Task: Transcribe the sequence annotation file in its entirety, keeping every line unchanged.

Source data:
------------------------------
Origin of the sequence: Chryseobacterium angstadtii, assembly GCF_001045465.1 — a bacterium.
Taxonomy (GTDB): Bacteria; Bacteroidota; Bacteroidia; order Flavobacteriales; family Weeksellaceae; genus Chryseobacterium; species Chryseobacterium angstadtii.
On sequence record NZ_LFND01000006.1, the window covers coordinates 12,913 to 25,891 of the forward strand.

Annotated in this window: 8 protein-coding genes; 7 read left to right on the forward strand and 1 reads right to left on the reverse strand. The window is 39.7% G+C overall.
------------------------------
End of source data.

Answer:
Origin of the sequence: Chryseobacterium angstadtii, assembly GCF_001045465.1 — a bacterium.
Taxonomy (GTDB): Bacteria; Bacteroidota; Bacteroidia; order Flavobacteriales; family Weeksellaceae; genus Chryseobacterium; species Chryseobacterium angstadtii.
On sequence record NZ_LFND01000006.1, the window covers coordinates 12,913 to 25,891 of the forward strand.

Annotated in this window: 8 protein-coding genes; 7 read left to right on the forward strand and 1 reads right to left on the reverse strand. The window is 39.7% G+C overall.